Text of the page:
In a recent crash test conducted by the University of Nebraska-Lincoln (UNL) at the Midwest Roadside Safety Facility (MwRSF), the Rivian R1T, an electric truck weighing 7,000 pounds, crashed through a guardrail designed for traditional internal combustion engine (ICE) vehicles. The research, sponsored by the US Army Engineer Research and Development Center (ERDC) in collaboration with Auburn University's Transportation Research Institute, aimed to evaluate the effectiveness of existing guardrail protection against the growing number of electric vehicles (EVs) on the road.
The footage captured during the test reveals the limitations of the Federal Highway Administration's standardized guardrail when faced with the sheer force of an R1T traveling at 60 mph. The guardrail, composed of 12-gauge corrugated steel and six-inch deep steel posts, anchored by eight to 12-inch thick blackouts, failed to deflect the impact, raising concerns about its ability to protect against run-off crashes involving EVs.
Cody Stolle, MwRSF's assistant director, emphasized the urgency to address this issue, citing the increasing percentage of EVs on the road and the potential rise in run-off-road crashes involving these vehicles. Run-off crashes contribute to thousands of fatalities each year, prompting a reevaluation of roadside barrier designs.
The US Military's interest in this research stems from the need to ensure protection measures, such as roadside barriers, evolve to accommodate the changing composition of the vehicle fleet. Genevieve Pezzola, a research civil engineer at ERDC, highlighted the critical nature of conducting baseline comparison tests for EVs to identify potential risks and enhance protection measures against hostile vehicles.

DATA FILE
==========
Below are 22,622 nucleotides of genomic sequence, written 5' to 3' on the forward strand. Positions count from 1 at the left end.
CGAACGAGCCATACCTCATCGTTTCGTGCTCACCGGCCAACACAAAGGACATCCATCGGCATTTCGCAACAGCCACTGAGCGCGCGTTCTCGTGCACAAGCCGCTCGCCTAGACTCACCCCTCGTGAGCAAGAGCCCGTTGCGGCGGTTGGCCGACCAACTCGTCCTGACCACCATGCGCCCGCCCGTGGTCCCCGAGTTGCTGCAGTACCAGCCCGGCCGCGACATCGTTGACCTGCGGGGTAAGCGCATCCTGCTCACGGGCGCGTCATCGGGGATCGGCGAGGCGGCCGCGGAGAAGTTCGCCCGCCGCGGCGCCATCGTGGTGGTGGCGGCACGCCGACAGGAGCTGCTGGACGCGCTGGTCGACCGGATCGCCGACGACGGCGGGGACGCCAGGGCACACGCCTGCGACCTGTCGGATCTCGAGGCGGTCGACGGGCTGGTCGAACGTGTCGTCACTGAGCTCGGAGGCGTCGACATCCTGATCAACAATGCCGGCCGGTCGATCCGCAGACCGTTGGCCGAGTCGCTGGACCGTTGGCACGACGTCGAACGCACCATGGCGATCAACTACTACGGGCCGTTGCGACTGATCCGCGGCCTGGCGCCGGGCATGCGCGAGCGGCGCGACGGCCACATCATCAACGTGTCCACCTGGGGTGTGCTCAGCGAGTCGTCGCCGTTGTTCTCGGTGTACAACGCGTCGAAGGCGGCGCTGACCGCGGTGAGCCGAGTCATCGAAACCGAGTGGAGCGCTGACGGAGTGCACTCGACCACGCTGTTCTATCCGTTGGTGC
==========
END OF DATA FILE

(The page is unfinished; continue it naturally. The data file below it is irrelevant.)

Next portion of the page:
As EV sales continue to surge, with the Tesla Model Y ranking as the world's best-selling vehicle, the study emphasizes the importance of adapting safety measures to account for the increased weight of EVs. MwRSF's research indicates no significant difference in the rate of run-off crashes between EVs and ICE vehicles. However, the substantial weight difference, with EVs weighing 20-50% more than their ICE counterparts, poses a challenge that requires a reassessment of roadside barrier designs.
This groundbreaking crash test prompts further examinations, with additional tests planned to determine future steps in enhancing safety measures for evolving vehicle fleets. The implications extend beyond EVs, urging a comprehensive reexamination of roadside barrier designs to address the critical and timely need for updated safety standards.